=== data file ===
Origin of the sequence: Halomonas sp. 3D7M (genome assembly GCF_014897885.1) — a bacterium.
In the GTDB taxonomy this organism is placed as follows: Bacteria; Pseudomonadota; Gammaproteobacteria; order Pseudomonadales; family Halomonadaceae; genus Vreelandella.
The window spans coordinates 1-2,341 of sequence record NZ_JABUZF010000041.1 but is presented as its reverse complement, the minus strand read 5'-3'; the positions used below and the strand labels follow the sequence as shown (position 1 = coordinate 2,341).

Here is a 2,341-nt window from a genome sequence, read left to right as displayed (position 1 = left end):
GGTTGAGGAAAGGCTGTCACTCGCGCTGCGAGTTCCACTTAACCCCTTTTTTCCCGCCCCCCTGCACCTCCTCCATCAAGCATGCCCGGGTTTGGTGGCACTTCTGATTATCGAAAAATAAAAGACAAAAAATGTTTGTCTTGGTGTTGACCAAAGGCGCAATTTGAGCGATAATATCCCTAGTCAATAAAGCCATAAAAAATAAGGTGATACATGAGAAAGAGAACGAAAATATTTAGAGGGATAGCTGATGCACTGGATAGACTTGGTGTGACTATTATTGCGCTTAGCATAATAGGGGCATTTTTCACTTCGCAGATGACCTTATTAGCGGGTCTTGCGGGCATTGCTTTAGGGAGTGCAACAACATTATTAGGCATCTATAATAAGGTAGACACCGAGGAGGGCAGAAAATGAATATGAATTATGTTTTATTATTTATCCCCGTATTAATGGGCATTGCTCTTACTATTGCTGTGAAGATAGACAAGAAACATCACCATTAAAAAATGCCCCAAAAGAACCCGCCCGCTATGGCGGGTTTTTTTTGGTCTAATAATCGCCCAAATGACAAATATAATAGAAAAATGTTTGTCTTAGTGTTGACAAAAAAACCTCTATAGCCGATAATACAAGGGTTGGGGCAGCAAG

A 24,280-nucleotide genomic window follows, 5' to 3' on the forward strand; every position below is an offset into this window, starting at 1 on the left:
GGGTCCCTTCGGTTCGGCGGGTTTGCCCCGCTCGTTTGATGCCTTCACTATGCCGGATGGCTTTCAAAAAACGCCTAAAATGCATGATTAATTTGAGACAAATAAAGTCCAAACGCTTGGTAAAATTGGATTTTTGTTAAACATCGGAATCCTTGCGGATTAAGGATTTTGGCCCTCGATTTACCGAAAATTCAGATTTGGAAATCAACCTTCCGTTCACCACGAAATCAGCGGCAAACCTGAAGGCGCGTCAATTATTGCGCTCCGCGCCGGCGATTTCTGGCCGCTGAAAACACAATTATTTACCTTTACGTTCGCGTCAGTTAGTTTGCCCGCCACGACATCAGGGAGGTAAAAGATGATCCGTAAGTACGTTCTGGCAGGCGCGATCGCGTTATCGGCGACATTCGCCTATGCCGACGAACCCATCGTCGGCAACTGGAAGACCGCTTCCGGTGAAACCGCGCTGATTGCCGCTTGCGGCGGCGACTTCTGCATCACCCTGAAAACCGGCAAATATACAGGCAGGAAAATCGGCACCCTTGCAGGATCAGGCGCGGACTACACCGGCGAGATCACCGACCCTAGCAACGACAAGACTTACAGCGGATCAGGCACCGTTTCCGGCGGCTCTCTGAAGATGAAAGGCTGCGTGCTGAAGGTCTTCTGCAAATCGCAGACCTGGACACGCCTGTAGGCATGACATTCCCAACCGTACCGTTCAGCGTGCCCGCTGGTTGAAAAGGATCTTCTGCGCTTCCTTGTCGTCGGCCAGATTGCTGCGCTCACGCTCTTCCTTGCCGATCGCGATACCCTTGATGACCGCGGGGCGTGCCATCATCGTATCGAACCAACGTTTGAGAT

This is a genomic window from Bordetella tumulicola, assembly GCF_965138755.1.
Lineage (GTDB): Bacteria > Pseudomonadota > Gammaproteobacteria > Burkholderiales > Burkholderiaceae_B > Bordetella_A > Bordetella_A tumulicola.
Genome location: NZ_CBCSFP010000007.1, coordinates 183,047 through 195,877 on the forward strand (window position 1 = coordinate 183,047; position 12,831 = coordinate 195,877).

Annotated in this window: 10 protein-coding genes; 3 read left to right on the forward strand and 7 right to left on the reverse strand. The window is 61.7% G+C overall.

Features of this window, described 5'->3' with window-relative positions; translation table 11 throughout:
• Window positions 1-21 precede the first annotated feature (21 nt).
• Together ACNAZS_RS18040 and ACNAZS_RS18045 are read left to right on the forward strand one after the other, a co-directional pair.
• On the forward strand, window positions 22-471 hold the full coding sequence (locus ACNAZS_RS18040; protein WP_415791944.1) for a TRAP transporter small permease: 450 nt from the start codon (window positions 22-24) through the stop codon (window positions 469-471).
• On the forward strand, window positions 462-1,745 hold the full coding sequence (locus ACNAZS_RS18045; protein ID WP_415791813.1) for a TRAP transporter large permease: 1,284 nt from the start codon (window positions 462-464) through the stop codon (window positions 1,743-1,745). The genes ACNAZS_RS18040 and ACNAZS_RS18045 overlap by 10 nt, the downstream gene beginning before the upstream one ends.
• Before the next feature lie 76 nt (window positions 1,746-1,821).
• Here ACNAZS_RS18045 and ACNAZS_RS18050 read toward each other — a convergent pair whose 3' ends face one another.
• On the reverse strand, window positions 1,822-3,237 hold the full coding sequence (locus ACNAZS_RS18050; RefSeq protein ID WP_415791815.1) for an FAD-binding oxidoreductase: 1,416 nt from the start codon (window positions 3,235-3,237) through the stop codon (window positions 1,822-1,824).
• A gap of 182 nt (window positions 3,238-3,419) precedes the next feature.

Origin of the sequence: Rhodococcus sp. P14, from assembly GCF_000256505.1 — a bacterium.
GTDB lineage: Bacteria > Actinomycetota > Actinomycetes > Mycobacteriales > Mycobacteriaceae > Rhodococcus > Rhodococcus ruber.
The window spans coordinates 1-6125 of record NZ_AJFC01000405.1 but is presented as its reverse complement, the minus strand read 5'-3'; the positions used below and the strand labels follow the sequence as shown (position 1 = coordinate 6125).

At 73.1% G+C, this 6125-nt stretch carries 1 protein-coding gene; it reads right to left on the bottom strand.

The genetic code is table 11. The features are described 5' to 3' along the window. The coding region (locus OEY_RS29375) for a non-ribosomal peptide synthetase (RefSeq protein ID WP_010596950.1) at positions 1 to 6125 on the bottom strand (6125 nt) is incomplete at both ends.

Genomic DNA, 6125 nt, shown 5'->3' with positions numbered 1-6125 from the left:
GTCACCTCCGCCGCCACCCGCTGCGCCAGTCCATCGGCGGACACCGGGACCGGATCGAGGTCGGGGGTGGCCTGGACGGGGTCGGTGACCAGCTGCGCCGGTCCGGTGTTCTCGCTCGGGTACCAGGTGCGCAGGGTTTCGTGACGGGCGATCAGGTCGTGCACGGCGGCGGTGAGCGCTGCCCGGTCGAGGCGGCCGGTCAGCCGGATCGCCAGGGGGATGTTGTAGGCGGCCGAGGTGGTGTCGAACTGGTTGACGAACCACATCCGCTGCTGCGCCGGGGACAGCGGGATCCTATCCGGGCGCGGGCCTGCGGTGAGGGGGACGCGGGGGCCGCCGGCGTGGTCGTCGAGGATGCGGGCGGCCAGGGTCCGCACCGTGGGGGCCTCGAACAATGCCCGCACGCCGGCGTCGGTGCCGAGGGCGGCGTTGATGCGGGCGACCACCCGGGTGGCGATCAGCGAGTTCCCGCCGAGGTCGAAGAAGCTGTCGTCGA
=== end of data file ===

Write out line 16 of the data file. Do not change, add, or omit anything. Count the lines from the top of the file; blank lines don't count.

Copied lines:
• On the forward strand, window positions 462-1,745 hold the full coding sequence (locus ACNAZS_RS18045; protein ID WP_415791813.1) for a TRAP transporter large permease: 1,284 nt from the start codon (window positions 462-464) through the stop codon (window positions 1,743-1,745). The genes ACNAZS_RS18040 and ACNAZS_RS18045 overlap by 10 nt, the downstream gene beginning before the upstream one ends.